In contrast, most of the men I interviewed were “emotionally literate.” They seemed to see and feel things with the sensitivity of a Geiger counter. Tears welled up in Dr. Doty’s eyes a number of times when he talked about compassion. Dr. Hanson explained how he landed in adulthood “from the neck up” then spent a large part of his 20s becoming whole again. Much of Chade-Meng Tan’s Search Inside Yourself training that he developed for the employees of Google is based on emotional intelligence developed through attention training, self-knowledge, and self-mastery.
Similarly, Father Richard Rohr leads initiation groups for young men that force initiates to face pain, loneliness, boredom, and suffering to expand their emotional and spiritual capacity. It is no coincidence that these initiations are held in nature. Nature seems to be an important liminal space that allows boys and men to reconnect with their inner world. Dr. Hanson is an avid mountain climber. Dr. Ted Zeff advocates spending time in nature with boys to allow their sensitivity to develop.
Almost all of the men I interviewed regularly spend some time in silence. They’d hit “pause” so that they can see themselves and others more clearly. When our interview approached two hours, Dr. Rick Hanson asked to wrap it up so he would have time for his morning meditation. Meng Tan had just returned from a week-long silent meditation retreat a few days before our interview. Scott Kriens started a daily sitting and journaling practice almost ten years ago that he rigorously practices to this day.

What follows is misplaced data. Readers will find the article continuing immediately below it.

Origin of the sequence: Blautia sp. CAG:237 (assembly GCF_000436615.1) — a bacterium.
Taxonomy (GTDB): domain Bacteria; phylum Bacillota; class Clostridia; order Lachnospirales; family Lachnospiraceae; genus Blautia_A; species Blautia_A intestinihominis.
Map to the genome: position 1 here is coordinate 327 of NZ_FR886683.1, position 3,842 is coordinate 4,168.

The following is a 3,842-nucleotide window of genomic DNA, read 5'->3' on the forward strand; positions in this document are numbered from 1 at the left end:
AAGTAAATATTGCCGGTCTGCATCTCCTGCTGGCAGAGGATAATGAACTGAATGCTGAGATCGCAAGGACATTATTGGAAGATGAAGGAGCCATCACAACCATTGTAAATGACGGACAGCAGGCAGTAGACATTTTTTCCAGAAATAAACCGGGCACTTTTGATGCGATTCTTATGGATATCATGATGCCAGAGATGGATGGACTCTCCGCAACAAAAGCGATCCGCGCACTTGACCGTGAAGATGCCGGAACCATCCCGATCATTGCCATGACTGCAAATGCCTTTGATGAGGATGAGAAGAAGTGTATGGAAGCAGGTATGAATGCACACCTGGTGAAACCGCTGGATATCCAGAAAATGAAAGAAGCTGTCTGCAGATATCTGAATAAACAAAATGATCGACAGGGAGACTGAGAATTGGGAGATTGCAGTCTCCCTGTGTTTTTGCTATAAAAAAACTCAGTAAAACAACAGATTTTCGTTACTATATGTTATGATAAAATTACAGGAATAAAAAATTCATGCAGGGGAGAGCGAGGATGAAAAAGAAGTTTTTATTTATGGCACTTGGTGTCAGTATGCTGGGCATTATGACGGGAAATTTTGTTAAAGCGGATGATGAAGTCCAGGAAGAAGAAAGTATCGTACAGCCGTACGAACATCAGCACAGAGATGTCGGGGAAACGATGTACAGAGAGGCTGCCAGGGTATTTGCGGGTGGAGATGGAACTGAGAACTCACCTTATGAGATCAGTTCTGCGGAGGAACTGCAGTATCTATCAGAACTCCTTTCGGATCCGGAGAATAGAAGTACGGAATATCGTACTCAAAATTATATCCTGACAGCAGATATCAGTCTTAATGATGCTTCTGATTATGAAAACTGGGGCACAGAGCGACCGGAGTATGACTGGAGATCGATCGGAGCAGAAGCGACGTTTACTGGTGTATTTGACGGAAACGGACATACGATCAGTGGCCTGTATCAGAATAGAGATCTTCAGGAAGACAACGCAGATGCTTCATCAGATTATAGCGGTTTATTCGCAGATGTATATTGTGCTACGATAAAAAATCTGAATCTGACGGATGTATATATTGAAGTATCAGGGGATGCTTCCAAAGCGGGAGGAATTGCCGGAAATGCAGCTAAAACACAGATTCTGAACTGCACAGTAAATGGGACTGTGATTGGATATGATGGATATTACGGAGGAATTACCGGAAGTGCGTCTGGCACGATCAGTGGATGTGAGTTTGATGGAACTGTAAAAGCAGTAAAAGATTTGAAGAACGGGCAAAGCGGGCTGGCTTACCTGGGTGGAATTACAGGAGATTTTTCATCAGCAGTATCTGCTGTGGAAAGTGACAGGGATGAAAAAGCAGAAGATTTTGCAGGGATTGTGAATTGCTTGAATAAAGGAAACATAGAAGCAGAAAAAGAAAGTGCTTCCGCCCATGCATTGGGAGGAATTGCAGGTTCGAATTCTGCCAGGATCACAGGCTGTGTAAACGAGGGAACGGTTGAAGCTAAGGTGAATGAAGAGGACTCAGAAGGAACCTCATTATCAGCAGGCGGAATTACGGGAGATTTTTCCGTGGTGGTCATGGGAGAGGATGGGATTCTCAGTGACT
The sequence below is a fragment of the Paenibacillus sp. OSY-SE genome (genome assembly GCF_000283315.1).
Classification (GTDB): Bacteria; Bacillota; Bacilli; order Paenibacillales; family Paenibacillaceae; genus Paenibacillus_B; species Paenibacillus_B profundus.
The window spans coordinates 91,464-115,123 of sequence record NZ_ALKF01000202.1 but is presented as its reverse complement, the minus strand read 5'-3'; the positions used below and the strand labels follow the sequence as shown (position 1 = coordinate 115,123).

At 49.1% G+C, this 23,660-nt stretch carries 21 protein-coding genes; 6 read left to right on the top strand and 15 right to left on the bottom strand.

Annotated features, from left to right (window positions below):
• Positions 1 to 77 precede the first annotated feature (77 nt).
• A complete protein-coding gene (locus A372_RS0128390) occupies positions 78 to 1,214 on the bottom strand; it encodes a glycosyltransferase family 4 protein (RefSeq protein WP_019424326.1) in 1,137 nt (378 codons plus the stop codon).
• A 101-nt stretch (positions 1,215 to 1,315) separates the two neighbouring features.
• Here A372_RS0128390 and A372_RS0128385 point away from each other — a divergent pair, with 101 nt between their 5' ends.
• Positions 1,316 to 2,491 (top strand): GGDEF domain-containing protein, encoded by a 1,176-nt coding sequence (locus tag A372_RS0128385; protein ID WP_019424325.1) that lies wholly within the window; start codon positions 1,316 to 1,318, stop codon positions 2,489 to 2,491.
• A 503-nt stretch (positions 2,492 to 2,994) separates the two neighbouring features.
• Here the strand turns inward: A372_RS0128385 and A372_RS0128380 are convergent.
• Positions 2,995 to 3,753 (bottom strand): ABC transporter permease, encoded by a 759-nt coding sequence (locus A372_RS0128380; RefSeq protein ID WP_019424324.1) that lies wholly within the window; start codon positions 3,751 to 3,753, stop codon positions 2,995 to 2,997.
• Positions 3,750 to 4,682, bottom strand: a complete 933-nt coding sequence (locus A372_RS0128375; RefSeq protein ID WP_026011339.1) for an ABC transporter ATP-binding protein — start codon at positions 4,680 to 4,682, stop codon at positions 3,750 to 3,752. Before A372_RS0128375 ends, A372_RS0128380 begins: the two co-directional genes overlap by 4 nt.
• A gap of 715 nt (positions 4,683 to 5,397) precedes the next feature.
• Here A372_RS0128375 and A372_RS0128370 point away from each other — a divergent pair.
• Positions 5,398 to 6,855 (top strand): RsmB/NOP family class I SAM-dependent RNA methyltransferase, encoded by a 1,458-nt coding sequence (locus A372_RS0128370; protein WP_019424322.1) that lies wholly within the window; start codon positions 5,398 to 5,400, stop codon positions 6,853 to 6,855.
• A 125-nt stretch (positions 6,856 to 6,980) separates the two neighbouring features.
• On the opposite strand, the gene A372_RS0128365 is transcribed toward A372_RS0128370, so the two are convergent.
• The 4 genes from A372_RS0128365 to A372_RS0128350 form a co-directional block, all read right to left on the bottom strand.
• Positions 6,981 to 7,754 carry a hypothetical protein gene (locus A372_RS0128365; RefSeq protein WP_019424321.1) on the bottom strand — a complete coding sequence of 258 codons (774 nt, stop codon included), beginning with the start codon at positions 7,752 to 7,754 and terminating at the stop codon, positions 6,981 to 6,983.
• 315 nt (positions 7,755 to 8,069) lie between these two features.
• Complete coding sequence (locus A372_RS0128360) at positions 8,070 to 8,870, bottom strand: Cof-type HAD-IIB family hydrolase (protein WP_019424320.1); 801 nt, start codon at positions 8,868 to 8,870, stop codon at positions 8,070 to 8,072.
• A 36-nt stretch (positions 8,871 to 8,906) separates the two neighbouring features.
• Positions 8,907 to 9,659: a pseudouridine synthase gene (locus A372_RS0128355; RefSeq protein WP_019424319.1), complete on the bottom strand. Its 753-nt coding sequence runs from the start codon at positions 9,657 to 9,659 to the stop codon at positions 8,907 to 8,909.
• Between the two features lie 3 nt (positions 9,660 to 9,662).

Father Richard Rohr practices Christian contemplative prayer, which he says leads to a state of “undefended knowing” that transcends dualistic, us/them thinking. Rohr argues that true compassion can’t happen without transcending dualistic thinking. “Silence teaches us not to rush to judgment,” says Rohr.
Self-awareness through mindfulness practices like meditation, silent prayer, or being in nature allow compassionate men to embrace suffering without reacting, resisting, or repressing. Thich Nhat Hanh says that mindfulness holds suffering tenderly “like a mother holding a baby.” That poetic image is backed up by more and more research, which is finding that mindfulness can help foster compassion for others.
So the path to making more compassionate men is clear: understand compassion as a strength, get to know yourself, transcend gender roles, look for positive role models—and become one yourself. If that sounds too complicated, 84-year-old Marvin Maurer sums up being a compassionate man in five easy words, “Be in love with love.”